The Iowa Caucuses

A one-on-one interview with presidential hopeful Rick Santorum

By Kristen Vake
DES MOINES, Iowa — Republican presidential candidate Rick Santorum spoke with Medill Reports journalist Kristen Vake.

Medill Reports caught up with the former Pennsylvania senator in outside a rally for Donald Trump shortly after the GOP undercard debate on Thursday night.

Only four years ago, Santorum emerged triumphant from Iowa. This time, he is now trailing far behind frontrunners Donald Trump and Ted Cruz.

Santorum said his plans for his final days before Monday night’s first-in-the-nation caucus are simple: speak with as many voters as possible and telling his story.

Des Moines Register Poll: Trump and Clinton lead the pack two days before Iowa caucuses

By Max Greenwood

Des Moines, Iowa – Donald Trump is leading the Republican pack and Hillary Clinton is leading the Democrats just 48 hours before the Iowa caucuses, according to a Des Moines Register/Bloomberg Politics poll released Saturday.

The poll is the last to be released by the newspaper before the Iowa caucuses begin Monday. According to the poll, Trump is leading at 28 percent, followed by Sen. Ted Cruz at 23 percent, Sen. Marco Rubio at 15 percent and Dr. Ben Carson at 10 percent. On the Democratic front, the poll shows Clinton at 45 percent, and Sen. Bernie Sanders at 42 percent. Continue reading

Stacia Drafahl: Day in the Life of an Iowan

Stacia Drafahl
Drafahl, a Sanders supporter, got into an argument with Rick Santorum over health care at the Hamburg Inn, where she waitresses.

By Misha Euceph

“He [Rick Santorum] started kind of railing on the affordable care act. He was really mis characterizing it. He was talking about how younger, healthier people are paying less, and that’s just not right.

I was kind of starting to fume… I was resolved to ask him a question and call him out. He called on me and I said, ‘I hear you railing against government subsidies for healthcare, yet I hear nothing about subsidies for large banks, corporations. To me it seems a lot more important that people are cared for than products and money are subsidized. Why is that?’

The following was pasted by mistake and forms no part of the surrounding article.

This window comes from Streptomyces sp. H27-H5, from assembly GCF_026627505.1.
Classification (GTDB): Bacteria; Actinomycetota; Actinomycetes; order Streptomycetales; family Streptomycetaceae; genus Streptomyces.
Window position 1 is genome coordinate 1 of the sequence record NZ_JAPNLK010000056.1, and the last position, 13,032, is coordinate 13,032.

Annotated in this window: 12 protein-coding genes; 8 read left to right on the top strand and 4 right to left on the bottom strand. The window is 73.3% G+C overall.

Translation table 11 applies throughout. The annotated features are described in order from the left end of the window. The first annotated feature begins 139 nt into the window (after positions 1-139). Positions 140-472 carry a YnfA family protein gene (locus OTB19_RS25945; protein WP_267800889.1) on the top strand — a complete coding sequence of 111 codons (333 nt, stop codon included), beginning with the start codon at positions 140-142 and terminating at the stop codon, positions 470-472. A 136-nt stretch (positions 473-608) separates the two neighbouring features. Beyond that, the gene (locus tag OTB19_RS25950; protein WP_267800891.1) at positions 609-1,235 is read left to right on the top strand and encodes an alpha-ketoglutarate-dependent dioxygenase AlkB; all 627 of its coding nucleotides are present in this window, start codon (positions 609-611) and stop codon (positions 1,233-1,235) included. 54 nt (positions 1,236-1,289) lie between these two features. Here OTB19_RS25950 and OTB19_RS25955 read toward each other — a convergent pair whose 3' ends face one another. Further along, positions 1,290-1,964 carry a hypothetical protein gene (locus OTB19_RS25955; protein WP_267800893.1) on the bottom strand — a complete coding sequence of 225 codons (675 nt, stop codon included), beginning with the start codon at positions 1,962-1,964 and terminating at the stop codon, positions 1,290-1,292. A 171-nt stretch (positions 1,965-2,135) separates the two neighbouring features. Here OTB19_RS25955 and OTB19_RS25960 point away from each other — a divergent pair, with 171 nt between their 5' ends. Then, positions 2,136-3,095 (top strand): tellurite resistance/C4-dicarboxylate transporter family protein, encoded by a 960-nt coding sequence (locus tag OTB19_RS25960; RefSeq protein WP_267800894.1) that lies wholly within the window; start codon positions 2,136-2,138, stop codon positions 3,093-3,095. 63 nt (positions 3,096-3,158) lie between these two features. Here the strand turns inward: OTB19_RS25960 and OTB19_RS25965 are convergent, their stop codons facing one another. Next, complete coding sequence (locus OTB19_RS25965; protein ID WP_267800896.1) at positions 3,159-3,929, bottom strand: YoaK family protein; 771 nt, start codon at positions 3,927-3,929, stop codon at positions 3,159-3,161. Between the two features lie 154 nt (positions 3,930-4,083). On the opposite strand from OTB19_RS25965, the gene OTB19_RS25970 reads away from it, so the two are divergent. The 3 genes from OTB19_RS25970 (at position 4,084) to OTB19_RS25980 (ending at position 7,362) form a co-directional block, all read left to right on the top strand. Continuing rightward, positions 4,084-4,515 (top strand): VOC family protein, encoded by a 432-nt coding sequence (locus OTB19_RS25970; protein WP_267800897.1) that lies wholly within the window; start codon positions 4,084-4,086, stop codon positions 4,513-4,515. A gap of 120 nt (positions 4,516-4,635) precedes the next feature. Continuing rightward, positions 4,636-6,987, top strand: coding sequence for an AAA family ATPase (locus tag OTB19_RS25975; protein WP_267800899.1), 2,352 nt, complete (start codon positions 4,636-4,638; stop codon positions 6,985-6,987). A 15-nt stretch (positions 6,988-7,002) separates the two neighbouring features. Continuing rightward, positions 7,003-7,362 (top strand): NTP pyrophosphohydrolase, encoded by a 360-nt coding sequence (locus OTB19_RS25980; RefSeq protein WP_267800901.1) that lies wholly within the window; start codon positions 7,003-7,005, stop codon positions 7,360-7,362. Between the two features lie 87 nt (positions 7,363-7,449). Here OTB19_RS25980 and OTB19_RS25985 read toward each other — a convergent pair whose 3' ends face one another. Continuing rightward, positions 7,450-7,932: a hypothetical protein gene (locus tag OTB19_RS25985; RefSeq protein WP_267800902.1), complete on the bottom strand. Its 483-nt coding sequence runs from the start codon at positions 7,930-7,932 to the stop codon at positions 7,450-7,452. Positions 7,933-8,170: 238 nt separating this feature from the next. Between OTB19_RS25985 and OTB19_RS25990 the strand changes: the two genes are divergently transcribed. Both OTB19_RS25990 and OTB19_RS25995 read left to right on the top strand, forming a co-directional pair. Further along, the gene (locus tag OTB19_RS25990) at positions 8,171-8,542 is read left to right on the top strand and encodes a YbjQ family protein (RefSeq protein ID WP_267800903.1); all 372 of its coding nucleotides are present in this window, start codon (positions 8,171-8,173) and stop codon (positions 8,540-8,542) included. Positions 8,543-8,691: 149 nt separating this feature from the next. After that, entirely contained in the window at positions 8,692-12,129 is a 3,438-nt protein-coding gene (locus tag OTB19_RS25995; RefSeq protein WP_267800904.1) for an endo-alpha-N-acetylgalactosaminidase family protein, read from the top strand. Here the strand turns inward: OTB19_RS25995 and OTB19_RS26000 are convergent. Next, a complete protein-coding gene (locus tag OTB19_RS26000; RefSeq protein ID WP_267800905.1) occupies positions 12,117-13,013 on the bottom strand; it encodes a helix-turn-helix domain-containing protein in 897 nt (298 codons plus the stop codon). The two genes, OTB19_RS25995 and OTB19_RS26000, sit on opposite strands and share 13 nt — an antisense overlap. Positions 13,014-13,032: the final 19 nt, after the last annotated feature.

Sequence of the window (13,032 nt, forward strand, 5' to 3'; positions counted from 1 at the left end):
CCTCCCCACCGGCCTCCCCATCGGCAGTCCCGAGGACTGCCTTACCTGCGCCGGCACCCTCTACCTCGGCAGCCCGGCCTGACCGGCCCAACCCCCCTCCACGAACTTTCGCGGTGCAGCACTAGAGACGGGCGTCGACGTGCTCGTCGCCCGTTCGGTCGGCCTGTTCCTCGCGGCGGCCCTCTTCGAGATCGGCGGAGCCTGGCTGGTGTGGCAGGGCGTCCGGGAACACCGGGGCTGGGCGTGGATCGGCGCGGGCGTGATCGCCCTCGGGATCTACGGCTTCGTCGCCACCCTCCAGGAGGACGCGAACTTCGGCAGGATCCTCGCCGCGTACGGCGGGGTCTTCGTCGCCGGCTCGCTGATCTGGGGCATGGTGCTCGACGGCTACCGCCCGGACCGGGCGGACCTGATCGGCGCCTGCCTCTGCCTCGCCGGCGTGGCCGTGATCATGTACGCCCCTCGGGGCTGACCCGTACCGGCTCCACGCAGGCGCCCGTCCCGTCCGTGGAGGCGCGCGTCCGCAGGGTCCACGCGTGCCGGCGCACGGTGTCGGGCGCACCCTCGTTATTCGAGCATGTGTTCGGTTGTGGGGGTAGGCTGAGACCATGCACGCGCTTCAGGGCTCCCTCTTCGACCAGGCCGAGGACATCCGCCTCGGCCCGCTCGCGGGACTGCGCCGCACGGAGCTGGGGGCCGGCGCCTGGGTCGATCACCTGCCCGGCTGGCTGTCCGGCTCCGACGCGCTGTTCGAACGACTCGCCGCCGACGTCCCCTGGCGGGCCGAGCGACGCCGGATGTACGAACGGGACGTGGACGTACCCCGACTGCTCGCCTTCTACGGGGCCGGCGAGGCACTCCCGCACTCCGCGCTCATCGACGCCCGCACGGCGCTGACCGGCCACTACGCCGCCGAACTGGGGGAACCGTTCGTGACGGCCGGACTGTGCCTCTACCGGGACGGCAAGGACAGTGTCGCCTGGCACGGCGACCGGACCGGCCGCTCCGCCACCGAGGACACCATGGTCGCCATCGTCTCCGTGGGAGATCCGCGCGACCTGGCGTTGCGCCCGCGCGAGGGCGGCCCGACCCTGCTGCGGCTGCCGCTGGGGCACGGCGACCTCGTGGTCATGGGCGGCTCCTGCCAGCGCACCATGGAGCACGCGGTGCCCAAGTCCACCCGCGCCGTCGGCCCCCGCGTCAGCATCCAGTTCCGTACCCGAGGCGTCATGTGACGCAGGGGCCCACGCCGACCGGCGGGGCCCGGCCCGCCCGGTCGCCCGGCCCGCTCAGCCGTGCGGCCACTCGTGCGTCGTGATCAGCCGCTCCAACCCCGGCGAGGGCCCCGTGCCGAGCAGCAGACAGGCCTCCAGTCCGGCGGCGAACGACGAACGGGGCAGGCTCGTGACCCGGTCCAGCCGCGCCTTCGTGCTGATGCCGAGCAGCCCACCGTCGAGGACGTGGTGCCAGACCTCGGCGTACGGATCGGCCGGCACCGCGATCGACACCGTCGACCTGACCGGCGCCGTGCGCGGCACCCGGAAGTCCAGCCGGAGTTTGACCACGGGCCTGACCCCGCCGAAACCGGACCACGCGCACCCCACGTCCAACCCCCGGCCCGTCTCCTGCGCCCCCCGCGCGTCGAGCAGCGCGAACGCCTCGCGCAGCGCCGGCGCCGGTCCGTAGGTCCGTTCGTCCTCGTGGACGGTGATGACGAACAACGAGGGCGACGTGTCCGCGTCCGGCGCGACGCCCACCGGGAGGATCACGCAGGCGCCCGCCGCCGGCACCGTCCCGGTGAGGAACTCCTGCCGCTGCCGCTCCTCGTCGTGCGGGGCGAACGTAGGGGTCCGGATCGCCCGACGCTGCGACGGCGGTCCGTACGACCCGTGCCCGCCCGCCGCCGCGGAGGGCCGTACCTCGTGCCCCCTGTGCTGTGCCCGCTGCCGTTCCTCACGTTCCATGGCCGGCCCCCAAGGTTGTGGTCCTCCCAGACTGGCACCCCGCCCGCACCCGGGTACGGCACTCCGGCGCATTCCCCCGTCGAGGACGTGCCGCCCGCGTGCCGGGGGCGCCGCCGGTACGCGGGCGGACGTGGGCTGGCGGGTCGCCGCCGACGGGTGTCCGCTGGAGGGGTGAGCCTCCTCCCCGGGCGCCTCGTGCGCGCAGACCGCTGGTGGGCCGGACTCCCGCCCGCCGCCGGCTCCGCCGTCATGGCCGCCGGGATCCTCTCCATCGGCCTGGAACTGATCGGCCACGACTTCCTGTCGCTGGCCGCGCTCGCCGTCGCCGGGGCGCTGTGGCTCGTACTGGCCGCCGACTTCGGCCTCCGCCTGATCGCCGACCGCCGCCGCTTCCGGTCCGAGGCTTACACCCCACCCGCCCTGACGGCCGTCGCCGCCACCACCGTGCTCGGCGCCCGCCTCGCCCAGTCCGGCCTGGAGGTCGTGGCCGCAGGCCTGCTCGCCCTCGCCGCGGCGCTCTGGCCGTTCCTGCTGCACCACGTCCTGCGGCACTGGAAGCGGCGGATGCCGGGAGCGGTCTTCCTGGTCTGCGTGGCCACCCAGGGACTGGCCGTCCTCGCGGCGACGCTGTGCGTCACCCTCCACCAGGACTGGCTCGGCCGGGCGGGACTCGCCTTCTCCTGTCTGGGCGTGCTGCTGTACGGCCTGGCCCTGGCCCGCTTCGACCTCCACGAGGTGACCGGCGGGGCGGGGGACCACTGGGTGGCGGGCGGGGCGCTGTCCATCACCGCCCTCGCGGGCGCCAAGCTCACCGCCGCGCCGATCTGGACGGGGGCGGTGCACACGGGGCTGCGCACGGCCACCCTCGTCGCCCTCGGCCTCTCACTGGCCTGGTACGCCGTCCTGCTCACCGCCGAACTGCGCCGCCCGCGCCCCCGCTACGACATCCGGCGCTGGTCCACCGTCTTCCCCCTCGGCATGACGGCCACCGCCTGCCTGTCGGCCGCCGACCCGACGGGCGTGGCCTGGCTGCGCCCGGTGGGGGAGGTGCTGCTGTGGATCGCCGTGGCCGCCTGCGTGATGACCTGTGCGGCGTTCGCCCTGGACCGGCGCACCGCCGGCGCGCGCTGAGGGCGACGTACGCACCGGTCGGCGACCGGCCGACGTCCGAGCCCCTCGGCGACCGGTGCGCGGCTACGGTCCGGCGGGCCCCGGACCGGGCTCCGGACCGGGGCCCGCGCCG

Three different tables pulled me aside and said, ‘That was really cool… I agree.'”

Stacia Drafahl, a waitress at the Hamburg Inn, where presidential hopefuls often hang out, talked about her encounter with Rick Santorum the week before the caucuses.

Campaign 2016
Click here to check out all of Medill Reports’ coverage of the Iowa Caucus and the road to the white house.

The strange power of Donald Trump

By Alison Martin

DAVENPORT, Iowa — For some undecided Iowa voters, the head and heart don’t agree. While Margaret Osborne listens attentively to Chris Christie at a town hall meeting in Davenport, Iowa, her heart can’t forget the passion and excitement of Donald Trump.

Every four years, Osborne and her mother, Patricia, attend rallies and town hall meetings for all types of presidential candidates, hoping to see as many as possible before heading to the caucuses. Before Christie, Osborne and her mother saw Hillary Clinton and Donald Trump.

“We love politics,” she said.

Going into the Trump rally, Osborne did not know what to expect. The snippets she saw on TV painted a portrait of Trump as brash, arrogant, a bit of a blowhard.

On stage, a different Trump revealed himself.

This Trump smiled, cracked jokes and appeared genuinely concerned with the fate of the country. To Osborne, here was a man so patriotic that he joined the presidential race just to fix what he saw was wrong with the United States. Continue reading

Rebecca Truszkowski: Day in the Life of an Iowan

Rebecca Truszkowski
Truszkowski plans to caucus in Iowa for the issue of gun control.

By Misha Euceph

“They’re worried about people taking their guns away. We’re worried about our children’s lives. Who do you think is gonna win?”

Rebecca Truszkowski, on the right, is an Iowan with Gun Sense Voter. She plans to caucus for the issue and to endorse a candidate based on his or her support for gun control. Continue reading

Mary Ann Miller: Day in the Life of an Iowan

Iowa Caucus
Mary Ann Miller talks about climate change and supporting Hillary Clinton at the Hamburg Inn.